In September, 2007, a federal court struck down the nondisclosure provisions of the Electronic Communications Privacy Act (ECPA), which governed the use of national security letters (NSLs). While civil liberties groups praised the decision, the FBI mourned the loss of a crucial tool in its antiterrorism investigations. Indeed, the FBI reports that it employed NSLs frequently to obtain basic electronic communications information on suspected terrorists before using that information to justify to courts more extensive searches. The FBI’s NSL strategy depends on the secrecy that the ECPA’s nondisclosure provision guaranteed. Now, without a valid nondisclosure provision, the FBI can no longer effectively use a major antiterrorist surveillance tool.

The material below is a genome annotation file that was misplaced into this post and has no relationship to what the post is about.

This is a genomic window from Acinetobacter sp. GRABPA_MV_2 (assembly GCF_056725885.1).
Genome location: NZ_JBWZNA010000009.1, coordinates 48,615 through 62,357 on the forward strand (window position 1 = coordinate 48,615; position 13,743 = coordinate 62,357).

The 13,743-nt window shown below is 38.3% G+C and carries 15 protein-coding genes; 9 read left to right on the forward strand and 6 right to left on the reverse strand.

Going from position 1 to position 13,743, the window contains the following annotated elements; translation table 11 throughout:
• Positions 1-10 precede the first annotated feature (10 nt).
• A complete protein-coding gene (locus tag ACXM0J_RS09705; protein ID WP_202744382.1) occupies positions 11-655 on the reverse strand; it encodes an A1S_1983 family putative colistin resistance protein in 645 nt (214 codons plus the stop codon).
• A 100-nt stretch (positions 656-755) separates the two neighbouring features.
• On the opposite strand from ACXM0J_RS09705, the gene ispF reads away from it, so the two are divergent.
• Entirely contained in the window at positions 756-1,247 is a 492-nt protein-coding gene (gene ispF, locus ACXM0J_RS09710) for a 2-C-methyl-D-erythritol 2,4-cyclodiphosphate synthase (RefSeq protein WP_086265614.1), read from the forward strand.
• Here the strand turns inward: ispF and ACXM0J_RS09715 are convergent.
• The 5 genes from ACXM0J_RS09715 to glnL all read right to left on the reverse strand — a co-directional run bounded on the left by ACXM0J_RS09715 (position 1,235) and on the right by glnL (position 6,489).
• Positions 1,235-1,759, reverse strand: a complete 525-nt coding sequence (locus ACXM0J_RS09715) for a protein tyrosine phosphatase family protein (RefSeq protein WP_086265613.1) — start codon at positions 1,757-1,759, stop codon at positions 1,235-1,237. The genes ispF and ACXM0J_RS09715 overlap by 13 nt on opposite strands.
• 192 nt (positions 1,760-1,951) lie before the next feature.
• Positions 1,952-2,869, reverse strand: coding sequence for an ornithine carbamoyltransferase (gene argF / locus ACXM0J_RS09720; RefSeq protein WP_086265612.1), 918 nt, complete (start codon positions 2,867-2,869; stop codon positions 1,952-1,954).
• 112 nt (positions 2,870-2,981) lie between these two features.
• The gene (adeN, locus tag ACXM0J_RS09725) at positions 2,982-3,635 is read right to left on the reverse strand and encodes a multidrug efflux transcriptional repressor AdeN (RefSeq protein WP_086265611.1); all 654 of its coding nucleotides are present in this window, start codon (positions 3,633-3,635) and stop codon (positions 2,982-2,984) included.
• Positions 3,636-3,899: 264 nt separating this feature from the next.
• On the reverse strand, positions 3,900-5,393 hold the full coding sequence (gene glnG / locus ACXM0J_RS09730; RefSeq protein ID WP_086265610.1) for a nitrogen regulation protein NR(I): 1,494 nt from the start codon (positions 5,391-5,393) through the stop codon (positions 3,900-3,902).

In striking down the ECPA’s nondisclosure provision, the trial court applied strict scrutiny and held that the nondisclosure provision violated the First Amendment. The government, in defending the NSL statute, unsuccessfully argued for intermediate scrutiny based on prior rulings on grand jury secrecy. Based on the oft-overlooked national security jurisprudence, this Note offers a critique of the NSL cases and concludes that intermediate scrutiny is the more appropriate standard. Reviewing courts should recognize that NSL cases invoke critical aspects of national security in ways that typical First Amendment cases do not. Intermediate scrutiny in matters of national security would more effectively balance individual liberties against the crucial interests of national security that the Constitution charges the executive branch with protecting.